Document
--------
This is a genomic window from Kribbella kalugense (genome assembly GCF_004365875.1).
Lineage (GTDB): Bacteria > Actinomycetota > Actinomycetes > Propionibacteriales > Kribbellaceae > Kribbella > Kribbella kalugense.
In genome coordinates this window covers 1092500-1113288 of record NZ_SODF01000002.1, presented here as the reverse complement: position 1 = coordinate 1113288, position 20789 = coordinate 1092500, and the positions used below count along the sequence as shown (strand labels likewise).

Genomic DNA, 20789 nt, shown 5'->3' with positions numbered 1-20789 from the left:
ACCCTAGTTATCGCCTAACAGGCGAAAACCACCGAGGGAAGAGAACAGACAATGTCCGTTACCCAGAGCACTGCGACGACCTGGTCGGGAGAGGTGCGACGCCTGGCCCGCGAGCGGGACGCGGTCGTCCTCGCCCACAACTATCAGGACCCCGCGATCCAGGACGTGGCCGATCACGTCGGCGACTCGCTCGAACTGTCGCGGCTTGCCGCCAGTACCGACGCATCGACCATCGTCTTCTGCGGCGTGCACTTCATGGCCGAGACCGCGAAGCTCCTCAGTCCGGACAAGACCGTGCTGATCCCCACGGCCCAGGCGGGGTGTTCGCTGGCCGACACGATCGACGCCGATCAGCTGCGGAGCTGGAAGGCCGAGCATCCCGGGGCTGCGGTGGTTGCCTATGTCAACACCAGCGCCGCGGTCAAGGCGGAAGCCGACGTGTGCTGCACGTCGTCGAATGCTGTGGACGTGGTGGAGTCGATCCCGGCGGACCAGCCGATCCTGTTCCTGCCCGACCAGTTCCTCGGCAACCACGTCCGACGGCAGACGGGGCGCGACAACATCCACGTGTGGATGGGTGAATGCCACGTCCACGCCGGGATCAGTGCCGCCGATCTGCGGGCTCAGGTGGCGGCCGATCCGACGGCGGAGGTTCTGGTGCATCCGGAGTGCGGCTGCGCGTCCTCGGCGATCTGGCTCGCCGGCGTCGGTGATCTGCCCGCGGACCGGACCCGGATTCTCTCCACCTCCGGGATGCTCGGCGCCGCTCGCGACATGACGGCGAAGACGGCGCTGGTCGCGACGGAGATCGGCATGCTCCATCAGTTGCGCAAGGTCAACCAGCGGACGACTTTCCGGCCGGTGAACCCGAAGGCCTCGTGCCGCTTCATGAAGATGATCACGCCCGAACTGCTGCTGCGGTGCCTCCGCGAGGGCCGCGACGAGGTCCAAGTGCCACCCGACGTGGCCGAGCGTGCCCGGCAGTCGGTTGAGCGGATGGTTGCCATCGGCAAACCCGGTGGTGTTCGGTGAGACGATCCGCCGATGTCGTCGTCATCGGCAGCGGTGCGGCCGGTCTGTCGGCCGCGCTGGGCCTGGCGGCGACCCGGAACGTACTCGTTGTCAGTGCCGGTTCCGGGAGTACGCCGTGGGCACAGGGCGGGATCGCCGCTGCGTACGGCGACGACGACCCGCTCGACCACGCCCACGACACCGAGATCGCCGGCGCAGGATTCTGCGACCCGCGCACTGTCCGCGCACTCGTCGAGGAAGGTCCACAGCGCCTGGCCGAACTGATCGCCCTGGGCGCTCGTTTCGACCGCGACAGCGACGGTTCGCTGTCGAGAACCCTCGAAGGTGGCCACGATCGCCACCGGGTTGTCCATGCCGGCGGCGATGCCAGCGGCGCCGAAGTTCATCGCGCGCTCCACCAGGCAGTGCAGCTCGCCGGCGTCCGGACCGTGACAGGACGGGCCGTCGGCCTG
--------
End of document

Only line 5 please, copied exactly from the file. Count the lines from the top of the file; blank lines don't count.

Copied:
ACCCTAGTTATCGCCTAACAGGCGAAAACCACCGAGGGAAGAGAACAGACAATGTCCGTTACCCAGAGCACTGCGACGACCTGGTCGGGAGAGGTGCGACGCCTGGCCCGCGAGCGGGACGCGGTCGTCCTCGCCCACAACTATCAGGACCCCGCGATCCAGGACGTGGCCGATCACGTCGGCGACTCGCTCGAACTGTCGCGGCTTGCCGCCAGTACCGACGCATCGACCATCGTCTTCTGCGGCGTGCACTTCATGGCCGAGACCGCGAAGCTCCTCAGTCCGGACAAGACCGTGCTGATCCCCACGGCCCAGGCGGGGTGTTCGCTGGCCGACACGATCGACGCCGATCAGCTGCGGAGCTGGAAGGCCGAGCATCCCGGGGCTGCGGTGGTTGCCTATGTCAACACCAGCGCCGCGGTCAAGGCGGAAGCCGACGTGTGCTGCACGTCGTCGAATGCTGTGGACGTGGTGGAGTCGATCCCGGCGGACCAGCCGATCCTGTTCCTGCCCGACCAGTTCCTCGGCAACCACGTCCGACGGCAGACGGGGCGCGACAACATCCACGTGTGGATGGGTGAATGCCACGTCCACGCCGGGATCAGTGCCGCCGATCTGCGGGCTCAGGTGGCGGCCGATCCGACGGCGGAGGTTCTGGTGCATCCGGAGTGCGGCTGCGCGTCCTCGGCGATCTGGCTCGCCGGCGTCGGTGATCTGCCCGCGGACCGGACCCGGATTCTCTCCACCTCCGGGATGCTCGGCGCCGCTCGCGACATGACGGCGAAGACGGCGCTGGTCGCGACGGAGATCGGCATGCTCCATCAGTTGCGCAAGGTCAACCAGCGGACGACTTTCCGGCCGGTGAACCCGAAGGCCTCGTGCCGCTTCATGAAGATGATCACGCCCGAACTGCTGCTGCGGTGCCTCCGCGAGGGCCGCGACGAGGTCCAAGTGCCACCCGACGTGGCCGAGCGTGCCCGGCAGTCGGTTGAGCGGATGGTTGCCATCGGCAAACCCGGTGGTGTTCGGTGAGACGATCCGCCGATGTCGTCGTCATCGGCAGCGGTGCGGCCGGTCTGTCGGCCGCGCTGGGCCTGGCGGCGACCCGGAACGTACTCGTTGTCAGTGCCGGTTCCGGGAGTACGCCGTGGGCACAGGGCGGGATCGCCGCTGCGTACGGCGACGACGACCCGCTCGACCACGCCCACGACACCGAGATCGCCGGCGCAGGATTCTGCGACCCGCGCACTGTCCGCGCACTCGTCGAGGAAGGTCCACAGCGCCTGGCCGAACTGATCGCCCTGGGCGCTCGTTTCGACCGCGACAGCGACGGTTCGCTGTCGAGAACCCTCGAAGGTGGCCACGATCGCCACCGGGTTGTCCATGCCGGCGGCGATGCCAGCGGCGCCGAAGTTCATCGCGCGCTCCACCAGGCAGTGCAGCTCGCCGGCGTCCGGACCGTGACAGGACGGGCCGTCGGCCTG